In the garden…

It blows my mind. How things change…

It was only five months ago that my garden looked like this.

Yes.

Five months ago – February 2017. Snow to the tops of the fence posts – more than thigh high snow…

And while that was going on outside – I had these beauties going on inside…

and these lovelies waiting to pop up…

(garlic).

Though before any of these seedlings could be put into the ground, the snow needed to melt, the earth needed to warm and the ground needed to prepped…

Here was April.

I turned the soil, added peat moss, seaweed (collected locally), wood ash and love… then covered with a landscape fabric to help prevent weed growth, while also warming the soil…

The mosquitos are INSANE here and harvesting is challenging enough once July comes around, let alone weeding – so to minimize being maddened with buzzing while working in the garden, I try to keep my weeding needs to a minimum.

I cover the majority of the garden with breathable fabric and then fill in with hay. Each  allows water and sunshine through, while keeping weeds at bay…

In the pic above you can see black instead of the earth – that’s the fabric covering warming the earth while suppressing weed growth.

I cut openings for each row of veggies/flowers. I simply cut a line for a specified length and then pin down each side with landscape pins and wooden row ‘tags’ on each end. I then cover seeds with hay (to help with heat and moisture retention), and water – then once seedlings/plants begin to grow and become larger, I place hay between each individual plant. Like with the garlic greens seen above, (behind the wheelbarrow full of seedlings waiting to go in)…

Amazing to think that only a few months later the same garden would look like this.

Tomatoes, basil, leeks, red onions, broccoli, cauliflower, summer squash, cucumber, beets, lettuce, green beans, peas, swiss chard, kale, potatoes, brussel sprouts and self seeded cilantro. Phew.

Most started from seed.

Months ago.

In my house.

On window sills during the day…

And at night – moved beside our woodstove…

Or sown directly into the ground as soon as the garden was ready. In the case of garlic (below), it was planted last fall…while others waited until spring or early summer.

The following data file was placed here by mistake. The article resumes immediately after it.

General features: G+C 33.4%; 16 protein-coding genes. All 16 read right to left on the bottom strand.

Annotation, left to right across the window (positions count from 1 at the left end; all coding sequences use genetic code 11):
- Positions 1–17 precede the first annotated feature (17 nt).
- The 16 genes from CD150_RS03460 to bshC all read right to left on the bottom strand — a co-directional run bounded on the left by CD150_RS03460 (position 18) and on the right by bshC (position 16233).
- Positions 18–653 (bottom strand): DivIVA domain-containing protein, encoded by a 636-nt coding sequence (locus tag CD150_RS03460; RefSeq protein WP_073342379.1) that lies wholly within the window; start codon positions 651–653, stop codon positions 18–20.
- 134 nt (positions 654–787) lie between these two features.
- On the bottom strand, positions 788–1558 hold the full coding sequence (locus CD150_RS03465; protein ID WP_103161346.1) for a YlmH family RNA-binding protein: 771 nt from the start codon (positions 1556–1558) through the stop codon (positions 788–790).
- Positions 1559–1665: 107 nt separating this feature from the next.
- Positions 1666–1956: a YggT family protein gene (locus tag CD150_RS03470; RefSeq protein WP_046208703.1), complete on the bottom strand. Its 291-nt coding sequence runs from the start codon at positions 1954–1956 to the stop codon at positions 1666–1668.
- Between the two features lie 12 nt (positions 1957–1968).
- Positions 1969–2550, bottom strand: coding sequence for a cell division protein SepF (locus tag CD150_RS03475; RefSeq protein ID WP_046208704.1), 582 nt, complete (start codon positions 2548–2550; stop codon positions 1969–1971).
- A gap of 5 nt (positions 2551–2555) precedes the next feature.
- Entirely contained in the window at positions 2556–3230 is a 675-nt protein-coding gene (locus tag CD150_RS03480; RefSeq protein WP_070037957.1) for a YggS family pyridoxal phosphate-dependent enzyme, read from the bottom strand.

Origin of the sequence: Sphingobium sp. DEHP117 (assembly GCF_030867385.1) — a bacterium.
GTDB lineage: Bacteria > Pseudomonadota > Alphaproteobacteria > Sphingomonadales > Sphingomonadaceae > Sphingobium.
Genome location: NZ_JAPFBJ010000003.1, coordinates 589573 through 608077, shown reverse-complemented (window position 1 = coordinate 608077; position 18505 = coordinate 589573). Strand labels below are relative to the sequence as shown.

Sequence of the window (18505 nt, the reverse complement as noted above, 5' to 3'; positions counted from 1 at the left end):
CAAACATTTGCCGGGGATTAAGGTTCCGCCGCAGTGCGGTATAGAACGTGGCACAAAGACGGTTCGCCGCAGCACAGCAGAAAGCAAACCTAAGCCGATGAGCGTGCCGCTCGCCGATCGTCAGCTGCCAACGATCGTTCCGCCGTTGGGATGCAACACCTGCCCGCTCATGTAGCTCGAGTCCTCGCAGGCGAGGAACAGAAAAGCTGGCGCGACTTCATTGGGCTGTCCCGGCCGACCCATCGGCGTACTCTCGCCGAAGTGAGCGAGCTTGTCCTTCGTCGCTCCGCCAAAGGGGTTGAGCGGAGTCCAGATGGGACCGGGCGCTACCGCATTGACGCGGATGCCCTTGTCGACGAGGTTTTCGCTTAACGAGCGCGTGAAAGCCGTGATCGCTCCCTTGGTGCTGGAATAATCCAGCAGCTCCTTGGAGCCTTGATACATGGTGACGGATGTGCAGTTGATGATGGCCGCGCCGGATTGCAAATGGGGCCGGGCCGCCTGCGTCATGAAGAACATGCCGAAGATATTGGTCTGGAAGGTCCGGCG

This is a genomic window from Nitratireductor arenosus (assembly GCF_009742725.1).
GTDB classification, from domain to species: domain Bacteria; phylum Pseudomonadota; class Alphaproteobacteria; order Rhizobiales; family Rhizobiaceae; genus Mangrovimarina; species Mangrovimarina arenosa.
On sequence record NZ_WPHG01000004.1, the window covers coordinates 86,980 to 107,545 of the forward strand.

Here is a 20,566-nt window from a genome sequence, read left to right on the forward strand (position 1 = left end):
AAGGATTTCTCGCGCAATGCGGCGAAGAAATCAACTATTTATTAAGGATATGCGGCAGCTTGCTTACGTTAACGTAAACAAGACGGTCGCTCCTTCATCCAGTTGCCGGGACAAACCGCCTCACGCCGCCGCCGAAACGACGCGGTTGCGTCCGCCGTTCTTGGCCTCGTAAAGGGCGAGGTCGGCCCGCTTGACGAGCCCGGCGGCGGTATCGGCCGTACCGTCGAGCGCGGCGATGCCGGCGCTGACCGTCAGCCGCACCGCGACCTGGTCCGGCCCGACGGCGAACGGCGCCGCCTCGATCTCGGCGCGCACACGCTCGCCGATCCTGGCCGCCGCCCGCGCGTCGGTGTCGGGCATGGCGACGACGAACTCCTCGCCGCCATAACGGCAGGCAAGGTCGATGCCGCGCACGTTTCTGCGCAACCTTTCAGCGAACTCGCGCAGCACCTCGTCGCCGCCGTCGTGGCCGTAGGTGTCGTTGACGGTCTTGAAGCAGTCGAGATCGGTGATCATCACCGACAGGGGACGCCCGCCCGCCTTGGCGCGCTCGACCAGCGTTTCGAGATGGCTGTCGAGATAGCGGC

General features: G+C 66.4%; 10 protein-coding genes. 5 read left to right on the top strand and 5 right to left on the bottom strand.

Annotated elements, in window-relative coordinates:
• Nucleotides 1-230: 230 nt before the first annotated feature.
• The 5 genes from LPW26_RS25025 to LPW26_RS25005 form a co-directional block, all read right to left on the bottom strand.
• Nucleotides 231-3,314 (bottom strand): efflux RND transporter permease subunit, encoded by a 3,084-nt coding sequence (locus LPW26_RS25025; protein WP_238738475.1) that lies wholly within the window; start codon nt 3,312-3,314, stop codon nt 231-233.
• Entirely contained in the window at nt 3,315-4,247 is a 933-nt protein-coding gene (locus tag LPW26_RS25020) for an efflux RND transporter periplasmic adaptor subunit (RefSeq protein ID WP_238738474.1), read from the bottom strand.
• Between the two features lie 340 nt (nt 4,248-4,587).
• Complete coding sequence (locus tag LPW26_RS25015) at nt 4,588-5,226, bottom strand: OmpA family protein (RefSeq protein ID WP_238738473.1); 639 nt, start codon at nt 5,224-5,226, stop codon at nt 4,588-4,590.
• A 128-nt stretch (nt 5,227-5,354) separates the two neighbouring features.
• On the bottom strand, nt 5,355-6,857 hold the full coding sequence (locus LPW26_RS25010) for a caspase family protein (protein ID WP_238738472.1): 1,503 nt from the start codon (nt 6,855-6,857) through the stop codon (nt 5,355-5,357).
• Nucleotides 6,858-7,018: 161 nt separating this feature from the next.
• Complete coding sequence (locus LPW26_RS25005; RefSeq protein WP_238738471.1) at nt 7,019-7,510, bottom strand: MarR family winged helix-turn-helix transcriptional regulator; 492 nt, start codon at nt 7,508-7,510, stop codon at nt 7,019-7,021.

Either way, much love, planning and work has gone into each plant with the hopes that each will feed us…

Planning and growing are one thing – though there’s also the watering and the harvesting…

the picking, gathering, cutting, pruning, then it’s the washing, cleaning and storing…

A lot goes into growing food – yet it’s all necessary and SO worth it!

My kitchen sink doubles as the wash station and each veggie goes into it’s own separate bag and stored in the fridge – if necessary. Some veggies, like tomatoes (which aren’t ready for a few more weeks/months) are stored best on the counter. Each vegetable has it’s own needs…

Flowers are not be forgotten in a garden either…not only are they beautiful and useful (think cutting flowers), but helpful for pollinators. (:

So plant, plant, plant, plant. And love it – even when it’s 100 degrees outside, with 100% humidity and mosquitos are swarming you! (: It’s worth it.

Hopefully you can try it someday – even if it’s simply one pot of tomatoes or cucumbers on your fire escape.

Everything tastes better with love…

Be well.

Eat well.

Enjoy.

What’s you favorite vegetable?

 

 

 

end of summer bbq

Fall is here and the leaves are changing, but we had one last hurrah before the cooler temps settled in…

Ahhhh, summer barbecuing, bonfires and good friends…a great way to end an absolutely beautiful Maine summer.

grape kabobs

Let the kids help! Grape kabobs are a great first ‘skewering’ job…

Then, let them move onto the veggies.

veggie kabobs

Even though it was a casual BBQ, I decided it was a great time to utilize a few of my ‘free finds’ – fun dishes, glassware and mason jars I used for holding all the silverware. Paper can be easier, but I prefer real plates, real silverware and cloth napkins – plus, it’s less wasteful.

setting-up

I made a few salads (in addition to the kabobs) as well as cupcakes for dessert.

cupcakes

The beets were picked from my garden and roasted, then topped with goat cheese, fresh basil and an olive oil drizzle. White bean provencal salad utilized dry beans (less than canned) which I prepared a few days in advance. Potato salad was assembled on the day of the party, though the dressing, potatoes and green beans (from my garden) were prepared two days in advance. Parties are fun if you prepare as much as possible in advance…and keep it ‘outdoors.’

salads

setting up

We thought the barn would be the perfect spot to eat. The table was set with a linen tablecloth that I picked up at Brimfield a few years ago for only $12.  The white tablecloths (under the floral one), candle stick holders, vase and a few  of the chairs were all found for free from my favorite shopping stop – the dump. The fun wooden folding chairs were picked up for $2 each, the other ‘t-back’ chairs were picked up for $5 each at a local yard sale. I love a bargain!

around the table

I also served a skillet cornbread and a fabulous cocktail – again, utilizing what I had on hand…

cucumber cape codder

Entertaining doesn’t have to cost a lot.

Invite good people. Ask everyone to bring something to share. Provide inexpensive (but lovely) salads, prepare as much as possible without buying a lot of pre-made foods, utilize what you have on hand and don’t forget the flowers. It’s the little things that make a difference…

And if you can, why not end the night with a bonfire under the stars…complete with blankets, pillows and marshmallows…

around the fire

Enjoy.

in the garden

This summer has not been my summer to be in the garden…at least not as much as I’d like…

But today, time and circumstance allowed and I was able to get out there!